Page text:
We are finally finished with our blocks at this point, and get to enjoy a little bit of summer before we come back for the fall semester. Before I delve into what the final screening was like for us (that’s the next post), I just wanted to take a moment to share a little more of our assignments leading up to this screening.
Here is a link to one of the student’s projects for our interview assignment: Dan Levitt. The assignment was to interview somebody for about ten minutes prompting them for a story; beginning, middle, end. We then edited that ten minutes down to two minutes, including illustrative footage or pictures to help visually share their story. Here it is.
And now onto the final screening.
I was going to title this post something cute like “The 12 Days of Editing”, but I think this is a more deserving title.
The editing room resembles my room more so than my actual room. I think I have more food around the desktop computer than I do in my fridge, and I definitely have spent more time in the editing room than I have in my house or sleeping combined. My files are encoding now from some last minute shooting today, so I have a little time to catch up. It’s kind of like I’m Neo when he touches the sticky, mirror like material in The Matrix and can’t get undone. It’s consuming and relentless.
I don’t think there are many other ways to describe the editing process than to give you a Sports Center esque play by play of my psychological state over the past week.
Monday: I just finished shooting, and I am tired from finishing shooting, but need to sleep a little more than I did during shooting week so I can spend time editing. Encoding all of my files to just begin editing took 2 days, and my compressed video files ballooned to fill my 1 TB hard drive, so I needed to switch everything to a bigger drive before I could even begin to edit. We meet as a class to discuss our selects, or our best footage we shot. I go through hours of footage to find the best 20 minutes. And it’s garbage.
Tuesday: We try to put our best footage together into a timeline, basically an assembly of seemingly important things that may be in our final films. At this point I have my selects, but they are incoherent and redundant. I don’t even remember if I showed anything, but if I did, clearly it wasn’t memorable. I’m beginning to doubt if I can pull this off, but don’t want to start staying up late yet.
Wednesday: I have no film. At least that is what is going on in my head. Tuesday night I reached the beginning of my mild freak out stage. If you have ever seen Cameron in Ferris Bueller’s Day Off, my freak out is similar to when Cameron goes catatonic in the back of his Dad’s convertible. We have rough cuts due today, and I have barely anything. I can’t even comprehend what this is. And one of my film’s main characters all of a sudden doesn’t fit into the film. It was so sudden, but I am beginning to understand it needs to happen.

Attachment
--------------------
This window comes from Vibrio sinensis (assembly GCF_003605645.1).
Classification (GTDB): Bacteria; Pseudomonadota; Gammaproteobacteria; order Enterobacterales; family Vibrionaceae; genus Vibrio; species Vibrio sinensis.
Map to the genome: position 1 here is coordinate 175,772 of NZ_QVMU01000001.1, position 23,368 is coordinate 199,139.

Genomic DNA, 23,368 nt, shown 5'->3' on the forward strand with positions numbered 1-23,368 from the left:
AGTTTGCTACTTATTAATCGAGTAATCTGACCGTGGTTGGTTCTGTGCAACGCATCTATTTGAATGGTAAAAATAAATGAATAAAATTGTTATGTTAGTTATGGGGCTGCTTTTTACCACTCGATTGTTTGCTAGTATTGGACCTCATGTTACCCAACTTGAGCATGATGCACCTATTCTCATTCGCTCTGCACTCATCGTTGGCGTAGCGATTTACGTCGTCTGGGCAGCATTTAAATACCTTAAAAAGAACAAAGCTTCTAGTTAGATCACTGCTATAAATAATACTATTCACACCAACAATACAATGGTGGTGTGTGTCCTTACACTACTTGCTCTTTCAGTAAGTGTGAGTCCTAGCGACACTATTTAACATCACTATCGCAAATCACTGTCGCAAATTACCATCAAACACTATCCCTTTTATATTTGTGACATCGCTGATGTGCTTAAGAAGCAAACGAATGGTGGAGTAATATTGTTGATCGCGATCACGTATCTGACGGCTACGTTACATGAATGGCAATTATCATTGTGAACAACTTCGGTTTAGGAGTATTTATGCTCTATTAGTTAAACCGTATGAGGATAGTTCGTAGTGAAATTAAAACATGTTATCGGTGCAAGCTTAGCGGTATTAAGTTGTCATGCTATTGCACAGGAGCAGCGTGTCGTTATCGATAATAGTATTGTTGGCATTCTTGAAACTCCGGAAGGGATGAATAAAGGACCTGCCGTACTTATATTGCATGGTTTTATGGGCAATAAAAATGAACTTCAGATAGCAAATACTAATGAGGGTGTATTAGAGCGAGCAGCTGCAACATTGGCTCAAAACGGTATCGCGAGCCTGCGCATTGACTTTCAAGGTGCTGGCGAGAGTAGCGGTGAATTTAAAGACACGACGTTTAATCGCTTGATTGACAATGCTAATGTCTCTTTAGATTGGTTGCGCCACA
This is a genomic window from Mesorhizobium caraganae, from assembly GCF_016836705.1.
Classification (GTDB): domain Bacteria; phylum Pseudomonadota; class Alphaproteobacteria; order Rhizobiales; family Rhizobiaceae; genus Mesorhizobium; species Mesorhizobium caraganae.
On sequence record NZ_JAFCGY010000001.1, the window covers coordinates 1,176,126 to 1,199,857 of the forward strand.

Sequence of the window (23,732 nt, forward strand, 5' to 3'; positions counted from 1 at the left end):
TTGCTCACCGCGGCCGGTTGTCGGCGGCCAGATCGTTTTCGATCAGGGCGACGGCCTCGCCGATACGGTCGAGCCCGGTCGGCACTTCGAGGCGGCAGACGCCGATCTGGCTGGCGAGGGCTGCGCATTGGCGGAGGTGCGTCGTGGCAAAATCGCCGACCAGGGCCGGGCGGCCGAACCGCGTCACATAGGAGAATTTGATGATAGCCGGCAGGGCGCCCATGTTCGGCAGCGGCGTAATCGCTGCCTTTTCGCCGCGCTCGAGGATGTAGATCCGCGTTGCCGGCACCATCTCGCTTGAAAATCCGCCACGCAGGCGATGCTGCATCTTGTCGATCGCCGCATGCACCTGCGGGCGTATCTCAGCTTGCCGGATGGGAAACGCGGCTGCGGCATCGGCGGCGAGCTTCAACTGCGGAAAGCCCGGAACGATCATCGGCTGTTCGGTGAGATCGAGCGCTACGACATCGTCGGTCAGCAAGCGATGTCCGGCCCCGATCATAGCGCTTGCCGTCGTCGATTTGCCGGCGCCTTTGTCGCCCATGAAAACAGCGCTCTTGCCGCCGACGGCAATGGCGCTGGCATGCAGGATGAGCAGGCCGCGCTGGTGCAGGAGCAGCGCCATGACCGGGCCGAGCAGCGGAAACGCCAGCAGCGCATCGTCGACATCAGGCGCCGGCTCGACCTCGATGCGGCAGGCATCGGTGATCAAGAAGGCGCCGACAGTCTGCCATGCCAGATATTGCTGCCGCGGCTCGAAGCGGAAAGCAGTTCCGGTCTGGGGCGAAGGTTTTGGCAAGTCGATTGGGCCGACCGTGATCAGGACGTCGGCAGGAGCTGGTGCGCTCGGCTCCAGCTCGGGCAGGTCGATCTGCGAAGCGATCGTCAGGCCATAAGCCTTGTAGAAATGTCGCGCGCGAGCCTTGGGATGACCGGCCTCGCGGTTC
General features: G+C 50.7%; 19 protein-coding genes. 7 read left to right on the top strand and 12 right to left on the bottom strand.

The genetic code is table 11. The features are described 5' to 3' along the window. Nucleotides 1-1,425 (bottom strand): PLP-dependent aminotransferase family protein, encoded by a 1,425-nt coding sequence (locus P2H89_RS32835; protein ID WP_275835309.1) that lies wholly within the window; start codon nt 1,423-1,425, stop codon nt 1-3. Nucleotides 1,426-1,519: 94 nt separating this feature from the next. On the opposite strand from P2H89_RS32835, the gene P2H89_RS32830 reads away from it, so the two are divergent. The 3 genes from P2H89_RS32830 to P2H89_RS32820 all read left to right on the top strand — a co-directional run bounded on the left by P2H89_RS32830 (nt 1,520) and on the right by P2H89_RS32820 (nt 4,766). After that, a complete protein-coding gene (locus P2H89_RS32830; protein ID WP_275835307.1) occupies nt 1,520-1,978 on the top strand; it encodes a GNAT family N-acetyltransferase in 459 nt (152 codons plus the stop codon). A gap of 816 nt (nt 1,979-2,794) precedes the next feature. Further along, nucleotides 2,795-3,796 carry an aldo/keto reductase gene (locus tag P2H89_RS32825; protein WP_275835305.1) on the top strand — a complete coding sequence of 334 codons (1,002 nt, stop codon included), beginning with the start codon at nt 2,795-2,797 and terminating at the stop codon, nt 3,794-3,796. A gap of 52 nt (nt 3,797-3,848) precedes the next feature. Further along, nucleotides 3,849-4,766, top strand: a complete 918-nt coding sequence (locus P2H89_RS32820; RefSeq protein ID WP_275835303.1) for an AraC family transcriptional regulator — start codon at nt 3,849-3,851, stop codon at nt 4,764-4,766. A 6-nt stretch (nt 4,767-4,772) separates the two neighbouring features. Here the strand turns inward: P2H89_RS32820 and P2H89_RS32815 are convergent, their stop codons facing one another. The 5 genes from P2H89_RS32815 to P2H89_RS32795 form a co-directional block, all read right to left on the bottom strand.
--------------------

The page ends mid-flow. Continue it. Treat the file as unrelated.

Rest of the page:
Thursday: Re-shoot day. I realized I am missing the most obvious sound bytes in my film, like where are we? Who are these people? It’s amazing how quickly I jumped into the deep emotional stuff without giving anyone any reason to care. Through transcribing, note cards on the wall, sugar, and caffeine I think I leave the editing lab Thursday night slightly hopeful I have something worth watching. The screenings with the class really help to get some fresh eyes on my project.
Friday: Fine cuts are due, which means one step before the final cut of the film. For me, that means a rough cut. After staying up until like 2 the night before, I come into the lab giving myself about 2 hours to throw something together. The less time I give myself, the easier it is not to be a perfectionist. I have been watching my film for about a week and a half now, so I am not sick of it, but I don’t know what to watch for anymore. I forget that the more I watch it, the more I take out that the audience needs because it’s their first time watching it. Clay and Dylan really help me see the good things in it and to focus on bringing that out more.
Saturday: I realize I need to shoot more. I blew out the sound on half of one of my character’s interviews, so I have to tread carefully around the trouble spots. I am beginning to become overwhelmed because a crucial dance shoot that I need for my film is tomorrow, and I am beginning to stress about how to control light in the room when there is a massive window in the studio. I stay up until 3 trying to find music for my dancers to listen to as I shoot.
Sunday: Sometimes I wake up and forget I am making a film. It comes rushing back pretty quickly. I grab a 7/11 water coffee and donut and try to pull myself together as I incoherently ask for campus safety to open the studio space. Directing seems daunting. With a little sugar I am functioning enough to begin the shooting day. Chance Crail, a rising sophomore who co-directed the short film Elevator Crush, which was actually on the home page, handled a lot of the technical hard stuff that was freaking me out, and just having him in the room was fantastic. Don’t need to figure out cameras and people at the same time, which is hard. And my god we got some great footage. I think there is some potential after all.